Annabel Smith's Reviews > Geography: A Novel

Geography by Sophie Cunningham
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Mar 15, 12

bookshelves: australian

Geography is an intense, absorbing novel, an erotic, emotive narrative which explores the point at which passion becomes obsession.

Whilst travelling through India, Catherine tells her newfound friend and travelling companion Ruby the story of her intense love affair with a man named Michael. Thus the story moves between the past and present, drawing connections between the two in its exploration of friendship, love, desire and the search for a sense of place.

Catherine’s travels in India are grounded in the real; she seems fully present in what she is experiencing. This provides a sharp contrast to her ‘relationship’ with Michael, which seems mostly to be a construct of her imagination, built on a flimsy framework of occasional sexual encounters and sporadic faxes and emails. Unable to accept her brief, intense affair with Michael as just that, Catherine convinces herself it is a grand passion and loses herself pursuing a man who can never give her what she seeks. It is only in telling her story to Ruby that this becomes clear to Catherine and she can begin the process of reclaiming herself.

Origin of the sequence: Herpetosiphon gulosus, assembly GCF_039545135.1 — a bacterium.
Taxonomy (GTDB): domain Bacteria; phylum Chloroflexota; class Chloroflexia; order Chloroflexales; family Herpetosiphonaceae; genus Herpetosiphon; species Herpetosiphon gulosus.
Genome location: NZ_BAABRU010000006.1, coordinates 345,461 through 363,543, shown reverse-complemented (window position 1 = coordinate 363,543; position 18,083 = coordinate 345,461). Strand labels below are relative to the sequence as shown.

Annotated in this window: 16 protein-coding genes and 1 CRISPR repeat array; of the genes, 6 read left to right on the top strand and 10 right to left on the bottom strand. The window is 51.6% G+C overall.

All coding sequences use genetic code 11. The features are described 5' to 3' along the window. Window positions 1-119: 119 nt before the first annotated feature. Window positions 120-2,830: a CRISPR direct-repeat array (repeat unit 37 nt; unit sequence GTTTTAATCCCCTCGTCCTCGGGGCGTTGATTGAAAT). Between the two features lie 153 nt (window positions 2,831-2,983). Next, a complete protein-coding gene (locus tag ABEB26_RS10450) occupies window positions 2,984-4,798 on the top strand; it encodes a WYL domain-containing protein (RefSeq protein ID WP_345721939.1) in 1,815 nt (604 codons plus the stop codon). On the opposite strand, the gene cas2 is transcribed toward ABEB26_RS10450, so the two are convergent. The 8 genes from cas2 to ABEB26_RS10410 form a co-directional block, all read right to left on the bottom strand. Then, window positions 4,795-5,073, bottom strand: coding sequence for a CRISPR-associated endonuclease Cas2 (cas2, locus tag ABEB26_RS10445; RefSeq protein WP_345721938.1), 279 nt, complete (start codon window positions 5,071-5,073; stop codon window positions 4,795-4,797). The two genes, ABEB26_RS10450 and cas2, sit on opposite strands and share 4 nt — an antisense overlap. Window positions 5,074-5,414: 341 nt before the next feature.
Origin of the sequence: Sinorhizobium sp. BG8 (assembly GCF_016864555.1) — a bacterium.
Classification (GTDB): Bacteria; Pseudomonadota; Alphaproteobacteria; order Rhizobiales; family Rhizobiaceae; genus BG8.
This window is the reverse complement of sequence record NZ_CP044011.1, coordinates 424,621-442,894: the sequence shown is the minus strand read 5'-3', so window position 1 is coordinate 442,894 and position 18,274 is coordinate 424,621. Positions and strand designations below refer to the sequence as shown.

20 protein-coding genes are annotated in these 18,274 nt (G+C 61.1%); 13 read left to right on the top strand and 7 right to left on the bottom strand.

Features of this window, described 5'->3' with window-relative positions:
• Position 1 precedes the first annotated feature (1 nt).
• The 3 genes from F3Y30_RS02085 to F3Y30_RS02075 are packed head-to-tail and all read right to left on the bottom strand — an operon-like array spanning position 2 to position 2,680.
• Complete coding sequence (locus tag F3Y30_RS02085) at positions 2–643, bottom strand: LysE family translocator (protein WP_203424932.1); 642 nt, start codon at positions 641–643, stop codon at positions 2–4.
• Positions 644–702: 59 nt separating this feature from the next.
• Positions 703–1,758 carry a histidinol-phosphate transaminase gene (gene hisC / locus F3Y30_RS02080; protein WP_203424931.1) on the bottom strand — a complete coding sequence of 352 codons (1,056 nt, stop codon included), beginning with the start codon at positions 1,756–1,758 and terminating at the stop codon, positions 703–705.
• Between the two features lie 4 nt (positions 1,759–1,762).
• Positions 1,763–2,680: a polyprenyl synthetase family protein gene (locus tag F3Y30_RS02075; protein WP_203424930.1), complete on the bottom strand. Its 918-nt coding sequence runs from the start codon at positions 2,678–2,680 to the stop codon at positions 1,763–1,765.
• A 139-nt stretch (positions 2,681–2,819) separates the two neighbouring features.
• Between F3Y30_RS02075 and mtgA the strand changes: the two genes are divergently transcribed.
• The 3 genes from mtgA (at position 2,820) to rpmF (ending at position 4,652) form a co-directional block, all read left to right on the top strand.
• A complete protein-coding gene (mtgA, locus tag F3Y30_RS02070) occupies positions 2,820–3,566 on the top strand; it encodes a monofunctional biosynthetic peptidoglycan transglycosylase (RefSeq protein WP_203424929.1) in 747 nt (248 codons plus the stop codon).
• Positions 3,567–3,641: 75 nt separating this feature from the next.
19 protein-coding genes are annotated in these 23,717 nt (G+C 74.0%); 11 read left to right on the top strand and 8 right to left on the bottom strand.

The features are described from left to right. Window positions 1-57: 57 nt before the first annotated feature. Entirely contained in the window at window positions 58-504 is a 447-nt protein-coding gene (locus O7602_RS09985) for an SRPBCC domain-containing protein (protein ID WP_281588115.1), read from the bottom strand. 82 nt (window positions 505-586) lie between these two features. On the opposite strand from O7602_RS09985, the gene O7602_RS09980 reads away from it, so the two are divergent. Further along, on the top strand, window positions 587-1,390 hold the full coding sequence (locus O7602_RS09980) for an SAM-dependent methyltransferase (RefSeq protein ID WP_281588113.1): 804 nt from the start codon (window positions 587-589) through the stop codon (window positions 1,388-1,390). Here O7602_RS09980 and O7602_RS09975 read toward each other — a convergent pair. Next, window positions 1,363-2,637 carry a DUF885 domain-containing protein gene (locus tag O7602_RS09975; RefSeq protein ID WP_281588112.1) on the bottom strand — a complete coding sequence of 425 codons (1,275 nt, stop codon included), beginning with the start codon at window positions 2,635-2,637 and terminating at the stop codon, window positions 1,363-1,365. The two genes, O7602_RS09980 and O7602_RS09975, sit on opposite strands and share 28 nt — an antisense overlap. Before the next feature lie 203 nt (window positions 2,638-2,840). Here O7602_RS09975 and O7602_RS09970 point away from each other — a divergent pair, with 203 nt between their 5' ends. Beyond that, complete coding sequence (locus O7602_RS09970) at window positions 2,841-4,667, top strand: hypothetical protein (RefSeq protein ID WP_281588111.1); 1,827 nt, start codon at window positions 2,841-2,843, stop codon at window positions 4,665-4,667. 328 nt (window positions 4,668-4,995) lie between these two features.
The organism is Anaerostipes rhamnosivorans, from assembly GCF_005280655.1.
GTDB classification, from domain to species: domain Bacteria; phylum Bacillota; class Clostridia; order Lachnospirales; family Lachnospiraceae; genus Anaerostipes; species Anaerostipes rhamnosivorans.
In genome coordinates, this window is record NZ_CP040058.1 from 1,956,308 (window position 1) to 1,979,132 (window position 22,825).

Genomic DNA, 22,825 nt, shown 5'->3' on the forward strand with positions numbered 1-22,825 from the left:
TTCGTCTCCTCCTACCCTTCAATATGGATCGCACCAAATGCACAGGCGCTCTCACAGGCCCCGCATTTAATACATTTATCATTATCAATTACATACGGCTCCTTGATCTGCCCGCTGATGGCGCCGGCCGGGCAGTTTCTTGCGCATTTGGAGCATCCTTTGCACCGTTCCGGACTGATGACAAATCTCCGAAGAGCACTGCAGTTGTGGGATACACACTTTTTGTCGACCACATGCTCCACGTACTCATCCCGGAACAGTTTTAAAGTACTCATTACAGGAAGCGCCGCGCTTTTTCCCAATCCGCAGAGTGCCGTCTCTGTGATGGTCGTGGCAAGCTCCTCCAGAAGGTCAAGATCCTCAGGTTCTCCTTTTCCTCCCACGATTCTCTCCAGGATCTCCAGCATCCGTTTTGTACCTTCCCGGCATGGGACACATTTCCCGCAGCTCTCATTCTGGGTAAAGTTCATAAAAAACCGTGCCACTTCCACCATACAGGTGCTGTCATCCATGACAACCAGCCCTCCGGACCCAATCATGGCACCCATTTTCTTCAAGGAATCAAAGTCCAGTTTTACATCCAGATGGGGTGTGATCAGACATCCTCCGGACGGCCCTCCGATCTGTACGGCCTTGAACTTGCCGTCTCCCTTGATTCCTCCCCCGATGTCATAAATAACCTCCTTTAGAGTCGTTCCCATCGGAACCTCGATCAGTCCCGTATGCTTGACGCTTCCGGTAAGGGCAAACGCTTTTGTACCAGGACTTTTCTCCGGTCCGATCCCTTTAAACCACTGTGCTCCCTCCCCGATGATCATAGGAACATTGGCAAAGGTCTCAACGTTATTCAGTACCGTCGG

Cunningham’s descriptions of India are vivid and beautiful and Catherine’s journey through India provides relief from the chronicle of her obsessive relationship with Michael. However, Cunningham does not allow the story of Catherine’s travels in India to take over the novel, making it just another travel book, or yet another book about India. She manages to maintain the perfect balance between the two threads of the narrative and it is this interweaving which makes the novel work.
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